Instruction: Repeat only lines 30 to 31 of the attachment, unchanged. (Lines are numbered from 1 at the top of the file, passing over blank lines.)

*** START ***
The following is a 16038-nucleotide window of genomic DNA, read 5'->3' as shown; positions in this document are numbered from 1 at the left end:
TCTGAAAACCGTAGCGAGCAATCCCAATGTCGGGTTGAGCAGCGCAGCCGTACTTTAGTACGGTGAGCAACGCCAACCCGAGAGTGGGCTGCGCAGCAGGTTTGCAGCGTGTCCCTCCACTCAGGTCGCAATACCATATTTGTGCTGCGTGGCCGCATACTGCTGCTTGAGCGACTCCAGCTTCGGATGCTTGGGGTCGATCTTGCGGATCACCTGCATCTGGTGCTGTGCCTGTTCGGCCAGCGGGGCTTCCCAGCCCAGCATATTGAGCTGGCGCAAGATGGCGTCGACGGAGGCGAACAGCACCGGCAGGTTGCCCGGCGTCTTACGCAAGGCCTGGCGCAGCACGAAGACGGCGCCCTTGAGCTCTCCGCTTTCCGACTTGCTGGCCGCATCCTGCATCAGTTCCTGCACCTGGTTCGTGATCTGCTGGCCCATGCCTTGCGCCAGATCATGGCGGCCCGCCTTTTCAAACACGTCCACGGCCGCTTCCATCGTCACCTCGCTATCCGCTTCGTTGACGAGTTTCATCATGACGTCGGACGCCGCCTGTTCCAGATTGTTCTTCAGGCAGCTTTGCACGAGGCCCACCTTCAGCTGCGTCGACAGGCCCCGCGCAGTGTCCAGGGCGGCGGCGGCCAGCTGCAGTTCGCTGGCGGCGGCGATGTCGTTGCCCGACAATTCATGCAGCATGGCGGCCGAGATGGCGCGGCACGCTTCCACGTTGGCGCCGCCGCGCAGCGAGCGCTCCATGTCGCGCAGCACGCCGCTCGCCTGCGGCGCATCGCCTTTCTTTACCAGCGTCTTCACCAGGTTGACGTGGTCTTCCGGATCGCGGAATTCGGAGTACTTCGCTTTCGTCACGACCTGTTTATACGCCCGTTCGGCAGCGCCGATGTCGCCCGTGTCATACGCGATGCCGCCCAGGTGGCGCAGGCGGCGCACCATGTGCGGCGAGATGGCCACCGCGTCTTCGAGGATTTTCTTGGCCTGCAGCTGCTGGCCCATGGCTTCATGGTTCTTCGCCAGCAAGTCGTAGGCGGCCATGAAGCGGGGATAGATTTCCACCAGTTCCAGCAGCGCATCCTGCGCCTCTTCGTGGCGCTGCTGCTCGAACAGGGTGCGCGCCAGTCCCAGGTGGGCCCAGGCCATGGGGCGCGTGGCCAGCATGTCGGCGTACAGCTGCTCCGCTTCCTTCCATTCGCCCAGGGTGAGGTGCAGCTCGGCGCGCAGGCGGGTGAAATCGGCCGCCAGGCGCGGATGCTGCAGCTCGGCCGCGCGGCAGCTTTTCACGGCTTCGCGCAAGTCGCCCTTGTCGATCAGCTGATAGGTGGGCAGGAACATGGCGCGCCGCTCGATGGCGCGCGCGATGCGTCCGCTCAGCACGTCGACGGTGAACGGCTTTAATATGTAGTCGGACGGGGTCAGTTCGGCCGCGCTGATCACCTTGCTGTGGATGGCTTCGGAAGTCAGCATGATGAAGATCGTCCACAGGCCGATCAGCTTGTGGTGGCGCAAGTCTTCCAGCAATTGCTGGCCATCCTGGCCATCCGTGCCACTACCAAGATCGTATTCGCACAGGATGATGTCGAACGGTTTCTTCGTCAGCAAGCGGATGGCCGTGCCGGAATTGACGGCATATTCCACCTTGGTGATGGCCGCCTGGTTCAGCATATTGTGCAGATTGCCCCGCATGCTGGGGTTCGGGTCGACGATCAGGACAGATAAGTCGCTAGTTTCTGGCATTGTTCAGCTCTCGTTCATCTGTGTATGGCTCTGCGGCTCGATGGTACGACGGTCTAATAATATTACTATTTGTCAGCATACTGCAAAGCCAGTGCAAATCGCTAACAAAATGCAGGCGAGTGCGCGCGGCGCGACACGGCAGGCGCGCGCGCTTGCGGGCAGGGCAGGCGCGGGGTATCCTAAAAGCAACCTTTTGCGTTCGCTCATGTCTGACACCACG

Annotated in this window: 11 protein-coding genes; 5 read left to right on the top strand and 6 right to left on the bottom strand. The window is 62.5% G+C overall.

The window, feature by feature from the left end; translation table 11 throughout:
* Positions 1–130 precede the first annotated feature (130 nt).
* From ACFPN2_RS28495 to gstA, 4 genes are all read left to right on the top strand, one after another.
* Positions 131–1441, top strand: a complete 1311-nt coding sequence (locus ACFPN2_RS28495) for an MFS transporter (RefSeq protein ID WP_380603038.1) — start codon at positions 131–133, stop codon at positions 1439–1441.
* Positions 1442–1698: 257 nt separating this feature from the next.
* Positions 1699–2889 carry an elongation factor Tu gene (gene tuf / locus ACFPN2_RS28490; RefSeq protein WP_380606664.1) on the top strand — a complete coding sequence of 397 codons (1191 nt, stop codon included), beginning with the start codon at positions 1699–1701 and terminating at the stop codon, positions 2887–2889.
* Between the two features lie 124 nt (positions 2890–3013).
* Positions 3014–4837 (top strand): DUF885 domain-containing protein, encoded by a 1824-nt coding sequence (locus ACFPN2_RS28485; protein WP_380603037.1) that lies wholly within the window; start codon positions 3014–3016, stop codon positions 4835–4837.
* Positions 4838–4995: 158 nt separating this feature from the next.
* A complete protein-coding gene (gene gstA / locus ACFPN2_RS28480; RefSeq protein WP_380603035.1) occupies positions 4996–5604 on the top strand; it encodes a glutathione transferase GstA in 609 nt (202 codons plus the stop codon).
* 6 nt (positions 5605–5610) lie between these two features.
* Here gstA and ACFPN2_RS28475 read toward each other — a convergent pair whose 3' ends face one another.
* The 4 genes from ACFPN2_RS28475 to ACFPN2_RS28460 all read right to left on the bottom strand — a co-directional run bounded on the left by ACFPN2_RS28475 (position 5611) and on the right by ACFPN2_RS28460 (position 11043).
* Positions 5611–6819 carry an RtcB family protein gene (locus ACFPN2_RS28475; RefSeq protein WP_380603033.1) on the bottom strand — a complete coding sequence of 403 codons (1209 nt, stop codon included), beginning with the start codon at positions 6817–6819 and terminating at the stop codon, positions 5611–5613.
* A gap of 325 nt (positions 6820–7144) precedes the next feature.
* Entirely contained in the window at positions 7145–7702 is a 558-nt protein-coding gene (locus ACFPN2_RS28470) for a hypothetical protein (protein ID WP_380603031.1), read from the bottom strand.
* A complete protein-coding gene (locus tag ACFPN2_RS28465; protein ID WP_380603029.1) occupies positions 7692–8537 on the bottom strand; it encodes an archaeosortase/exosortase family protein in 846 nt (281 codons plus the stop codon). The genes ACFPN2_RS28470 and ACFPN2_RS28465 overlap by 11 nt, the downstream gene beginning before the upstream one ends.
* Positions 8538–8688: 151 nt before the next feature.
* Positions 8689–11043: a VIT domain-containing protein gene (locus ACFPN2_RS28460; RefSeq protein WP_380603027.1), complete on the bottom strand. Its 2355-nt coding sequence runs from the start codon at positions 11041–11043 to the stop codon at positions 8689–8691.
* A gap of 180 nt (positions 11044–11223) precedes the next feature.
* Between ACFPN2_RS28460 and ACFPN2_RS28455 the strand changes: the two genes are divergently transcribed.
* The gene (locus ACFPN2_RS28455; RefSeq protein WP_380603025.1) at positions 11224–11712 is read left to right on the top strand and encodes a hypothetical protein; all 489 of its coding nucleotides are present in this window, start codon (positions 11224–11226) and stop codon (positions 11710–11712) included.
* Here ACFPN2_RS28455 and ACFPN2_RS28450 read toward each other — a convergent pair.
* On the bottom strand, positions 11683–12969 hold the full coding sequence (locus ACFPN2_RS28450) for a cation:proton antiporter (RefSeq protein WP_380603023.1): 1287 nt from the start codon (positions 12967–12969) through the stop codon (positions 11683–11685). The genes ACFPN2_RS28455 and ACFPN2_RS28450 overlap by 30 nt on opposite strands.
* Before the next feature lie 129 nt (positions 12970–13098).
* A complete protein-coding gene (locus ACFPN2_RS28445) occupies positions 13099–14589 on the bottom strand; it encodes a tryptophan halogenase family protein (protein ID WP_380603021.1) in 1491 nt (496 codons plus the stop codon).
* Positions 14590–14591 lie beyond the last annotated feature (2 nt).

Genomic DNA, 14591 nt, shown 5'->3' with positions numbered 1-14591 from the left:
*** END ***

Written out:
* Positions 14590–14591 lie beyond the last annotated feature (2 nt).

Genomic DNA, 14591 nt, shown 5'->3' with positions numbered 1-14591 from the left: